Trump on British ambassador: ‘We are not big fans of that man’
US president hits back at Sir Kim Darroch over leaked emails describing White House as ‘inept’
Donald Trump has hit out at the UK’s ambassador to Washington after the leak of sensitive diplomatic messages describing his “inept” administration.
The US president said Sir Kim Darroch had “not served the UK well” and his administration was “not big fans” of the envoy.
A formal investigation will be carried out to determine how the candid and highly embarrassing messages from Sir Kim to the UK government were leaked.
Foreign secretary Jeremy Hunt attempted to limit the damage by stressing the comments were Sir Kim’s “personal opinions” and not the views of the British government.
Mr Trump – who was described as “radiating insecurity” in Sir Kim’s assessment – was clearly annoyed by the leak. He told reporters: “The ambassador has not served the UK well, I can tell you that.
“We are not big fans of that man and he has not served the UK well. So I can understand it, and I can say things about him but I won’t bother.”
Mr Hunt said Sir Kim’s job was to give “frank reports” but the UK’s view was that Mr Trump’s administration was “highly effective”.
The British foreign secretary said: “It’s really important to say that the ambassador was doing his job as an ambassador which is to give frank reports and personal opinions about what’s happening in the country where he works, and that’s his job to send back those reports but they are personal opinions, not the opinions of the British government, not my opinion.
“And we continue to think that under President Trump the United States administration is both highly effective and the best possible friend of Britain on the international stage.”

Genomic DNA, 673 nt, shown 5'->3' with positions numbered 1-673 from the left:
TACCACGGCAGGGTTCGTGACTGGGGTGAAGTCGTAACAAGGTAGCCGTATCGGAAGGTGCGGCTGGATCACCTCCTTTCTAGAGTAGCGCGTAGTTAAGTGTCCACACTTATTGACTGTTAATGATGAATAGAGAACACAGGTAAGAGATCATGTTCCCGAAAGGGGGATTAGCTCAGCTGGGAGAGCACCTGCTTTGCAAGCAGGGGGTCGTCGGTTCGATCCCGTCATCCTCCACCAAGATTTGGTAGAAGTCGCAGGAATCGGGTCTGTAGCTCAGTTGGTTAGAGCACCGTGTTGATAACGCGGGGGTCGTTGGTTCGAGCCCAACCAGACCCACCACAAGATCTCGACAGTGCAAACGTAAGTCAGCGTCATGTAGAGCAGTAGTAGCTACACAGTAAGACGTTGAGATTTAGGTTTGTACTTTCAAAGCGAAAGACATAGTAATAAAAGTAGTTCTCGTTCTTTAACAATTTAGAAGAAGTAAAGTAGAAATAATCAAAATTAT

The documents obtained by the Mail on Sunday detail Sir Kim’s assessments of the Trump administration from 2017 to the present.
Cabinet minister David Gauke condemned the “disgraceful” leak, which will now be the subject of a Civil Service inquiry, and said ambassadors should feel able to “tell the truth as they see it”.
A UK foreign office spokesman said: “A formal leak investigation has now been initiated.”
Officials insisted the relationship with the White House could withstand the “mischievous behaviour” of the leak.
The diplomatic memos suggest that in order to communicate with the president “you need to make your points simple, even blunt”.
In the cache of documents, Sir Kim gives a scathing assessment of the White House: “We don’t really believe this administration is going to become substantially more normal; less dysfunctional; less unpredictable; less faction riven; less diplomatically clumsy and inept.”
He questioned whether the White House “will ever look competent”.
Following Mr Trump’s state visit to the UK in June, Sir Kim warned that although the president had been “dazzled” by the pomp and ceremony of the trip, his administration would remain self-interested and “this is still the land of America First”.
In one of the most recent documents, Sir Kim refers to “incoherent, chaotic” US policy on Iran and questions Mr Trump’s publicly stated reason for calling off a retaliatory air strike against Tehran following the downing of an American drone.
The US and Iran have been at the brink of armed conflict over tensions in the Gulf, and Mr Trump stated that he called off a planned air strike with minutes to spare because of the potentially high number of casualties.
But Sir Kim said that the explanation “doesn’t stand up”, and suggested it may have been motivated by Mr Trump’s focus on the 2020 re-election campaign and his previous promises not to involve the US in foreign conflicts.
“It’s more likely that he was never fully on board and that he was worried about how this apparent reversal of his 2016 campaign promises would look come 2020,” Sir Kim said.
He said it was “unlikely that US policy on Iran is going to become more coherent any time soon” as “this is a divided administration”.
In a particularly sensitive leak, a 2017 letter to the UK’s national security adviser Sir Mark Sedwill – sent 150 days into the Trump administration – laid bare the trouble in the White House.